- However, if an individual is employed by two separate employers and makes catch-up contributions to two plans, the amount that is excludable from taxable income is limited to the Code § 402(g)(1)(B) limit, which is what we all think of as the Code § 402(g) limit ($17,500 for this year) plus the dollar amount under Code § 414(v)(2)(B)(i). (See Code § 402(g)(1)(C).) Thus, an individual who makes catch-up contributions to two plans of two separate employers will not be able to defer more than $5,500 of catch-up contributions on a pre-tax basis.
- The Technical Explanation of the Job Creation and Worker Assistance Act of 2002, prepared by the Staff of the Joint Committee on Taxation, provides the evidence that I found most persuasive in support of this side of the argument. The Technical Explanation states:
Additional salary reduction catch-up contributions.–Under the Act, an individual aged 50 or over may make additional elective deferrals (“catch-up contributions”) to certain retirement plans, up to a specified limit. A plan may not permit catch-up deferrals in excess of this limit. The provision clarifies that, for this purpose, the limit applies to all qualified retirement plans, tax-sheltered annuity plans, SEPs and SIMPLE plans maintained by the same employer on an aggregated basis, as if all plans were a single plan. The limit applies also to all eligible deferred compensation plans of a government employer on an aggregated basis.
Under the Act, catch-up contributions up to the specified limit are excluded from an individual’s income. The provision also clarifies that the total amount that an individual may exclude from income as catch-up contributions for a year cannot exceed the catch-up contribution limit for that year (and for that type of plan), without regard to whether the individual made catch-up contributions under plans maintained by the more than one employer.
(See page 40 of the Technical Explanation, available here: https://www.jct.gov/publications.html?func=startdown&id=1892 ) The last sentence of the second paragraph suggests to me that an individual with more than one employer might make catch-up contributions to multiple plans, but that individual could only exclude one amount. In addition the first sentence says, “… catch-up contributions up to the specified limit are excluded” which implies that there can be catch-up contributions beyond the specified limit.
- This seems consistent with IRS guidance describing EGTRRA changes that discusses the limit on “pre-tax” catch-up contributions (http://www.irs.gov/Retirement-Plans/Determinations—Summary-of-EGTRRA-Changes-for-Retirement-Plans ) and with a number of discussions on various message boards about how catch-up contributions to multiple plans may exceed the annual limit and be taxable. (See one example here: http://benefitslink.com/boards/index.php?/topic/21256-do-amounts-contributed-as-catch-up-contributions-to-a-simple-ira-affect-the-ability-to-make-catch-up-contributions-to-the-plan-of-another-employer-such-as-a-401k-or-403b/ ) This is also consistent with client alerts from some service providers.
Yeah, all that sounds so reasonable that one could even be forgiven for thinking that it’s right. Can you see why I was thinking this way?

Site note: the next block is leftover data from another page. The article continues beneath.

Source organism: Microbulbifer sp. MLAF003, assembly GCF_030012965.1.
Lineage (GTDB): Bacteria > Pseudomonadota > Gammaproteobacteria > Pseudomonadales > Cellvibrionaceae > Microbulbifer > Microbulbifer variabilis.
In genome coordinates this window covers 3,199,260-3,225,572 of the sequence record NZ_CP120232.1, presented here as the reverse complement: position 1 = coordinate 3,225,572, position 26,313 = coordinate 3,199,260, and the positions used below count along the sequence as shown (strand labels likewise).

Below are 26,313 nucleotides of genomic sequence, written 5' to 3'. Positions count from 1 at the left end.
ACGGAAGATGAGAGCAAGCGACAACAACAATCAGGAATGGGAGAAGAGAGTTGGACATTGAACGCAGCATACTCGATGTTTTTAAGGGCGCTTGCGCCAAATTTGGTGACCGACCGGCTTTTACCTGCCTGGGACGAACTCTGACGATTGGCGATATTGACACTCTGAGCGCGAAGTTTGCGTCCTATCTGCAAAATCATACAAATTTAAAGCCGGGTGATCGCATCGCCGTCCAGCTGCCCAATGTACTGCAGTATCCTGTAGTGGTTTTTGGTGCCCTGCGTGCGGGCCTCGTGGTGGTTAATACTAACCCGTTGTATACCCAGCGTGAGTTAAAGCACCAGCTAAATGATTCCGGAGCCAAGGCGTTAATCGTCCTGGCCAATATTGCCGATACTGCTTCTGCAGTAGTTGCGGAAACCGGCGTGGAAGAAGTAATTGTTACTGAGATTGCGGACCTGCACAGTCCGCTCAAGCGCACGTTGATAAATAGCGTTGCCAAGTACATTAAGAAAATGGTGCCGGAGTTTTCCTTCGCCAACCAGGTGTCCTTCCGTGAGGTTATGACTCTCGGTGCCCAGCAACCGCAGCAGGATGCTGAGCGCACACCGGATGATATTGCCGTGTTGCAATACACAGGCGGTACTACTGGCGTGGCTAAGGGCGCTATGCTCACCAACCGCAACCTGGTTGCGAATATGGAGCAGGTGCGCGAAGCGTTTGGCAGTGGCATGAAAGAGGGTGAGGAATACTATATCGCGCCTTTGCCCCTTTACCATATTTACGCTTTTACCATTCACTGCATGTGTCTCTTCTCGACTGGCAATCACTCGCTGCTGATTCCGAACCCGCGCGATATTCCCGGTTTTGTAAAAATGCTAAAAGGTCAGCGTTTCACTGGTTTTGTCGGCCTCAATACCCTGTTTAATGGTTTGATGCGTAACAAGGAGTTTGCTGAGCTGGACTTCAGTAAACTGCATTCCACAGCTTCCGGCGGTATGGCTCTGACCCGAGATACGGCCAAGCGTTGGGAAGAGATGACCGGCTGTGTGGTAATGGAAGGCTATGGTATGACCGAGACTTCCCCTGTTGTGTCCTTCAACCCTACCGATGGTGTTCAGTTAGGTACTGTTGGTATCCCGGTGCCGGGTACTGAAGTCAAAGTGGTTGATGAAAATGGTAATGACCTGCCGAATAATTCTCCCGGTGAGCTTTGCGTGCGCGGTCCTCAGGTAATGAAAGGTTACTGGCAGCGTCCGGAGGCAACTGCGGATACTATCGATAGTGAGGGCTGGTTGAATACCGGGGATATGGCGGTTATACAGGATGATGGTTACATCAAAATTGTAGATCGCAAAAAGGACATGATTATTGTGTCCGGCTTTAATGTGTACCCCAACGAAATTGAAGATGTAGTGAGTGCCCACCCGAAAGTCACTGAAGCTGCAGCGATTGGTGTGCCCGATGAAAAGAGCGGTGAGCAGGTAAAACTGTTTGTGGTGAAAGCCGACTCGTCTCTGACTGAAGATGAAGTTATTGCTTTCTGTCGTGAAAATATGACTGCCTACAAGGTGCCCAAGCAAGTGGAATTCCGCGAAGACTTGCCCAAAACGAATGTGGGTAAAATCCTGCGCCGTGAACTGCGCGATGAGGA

As I was still feeling good about my answer, I came across a client alert from the Groom law group (available here: http://www.groom.com/resources-178.html) that cites Proposed Treas. Regs. § 1.414(v)-1(g)(2), which stated, “Maximum excludable amount. If a catch-up eligible participant participates in two or more applicable employer plans during a taxable year, the total amount of elective deferrals under all plans that are not includable in gross income under this paragraph (g) because they are catch-up contributions shall not exceed the applicable dollar catch-up limit under paragraph (c)(2)(i) of this section for the taxable year.” (The proposed regulations are here: http://www.gpo.gov/fdsys/pkg/FR-2001-10-23/html/01-26566.htm )
This sent me back to the final regulations, and this language is not in the final regulations. I think the drafters of the regulation thought it was unnecessary by then.
Catch-up contributions were introduced by the Economic Growth and Tax Relief Reconciliation Act of 2001, or “EGTRRA”. EGTRRA said participants could make catch-up contributions in 401(k) plans. However, EGTRRA did not amend Code § 402(g) to exclude the contributions from income. Initially, Code § 414(v)(3) (A)(i) included Code § 402(g) in the list of limits that did not apply in the case of catch-up contributions.
That didn’t last long. Section 411(o) of the Job Creation and Worker Assistance Act of 2002 (which is Technical Corrections) amended Code § 402(g) to add the current Code § 402(g)(1)(C), excluding catch-up contributions from income. The text of the Job Creation and Worker Assistance Act of 2002 (P.L. 107-147) is here: http://www.gpo.gov/fdsys/pkg/PLAW-107publ147/pdf/PLAW-107publ147.pdf .
And this caused me to go back and look more closely at the statute, which is when I had my epiphany: Code § 414(v)(1) permits catch-up eligible employees to make additional “elective deferrals”.
For this purpose, “elective deferral” is defined in Code § 414(u)(2)(C), which provides, “… the term elective deferral has the meaning given such term by section 402(g)(3); except that such term shall include deferral of compensation under an eligible deferred compensation plan (as defined in section 457(b)).”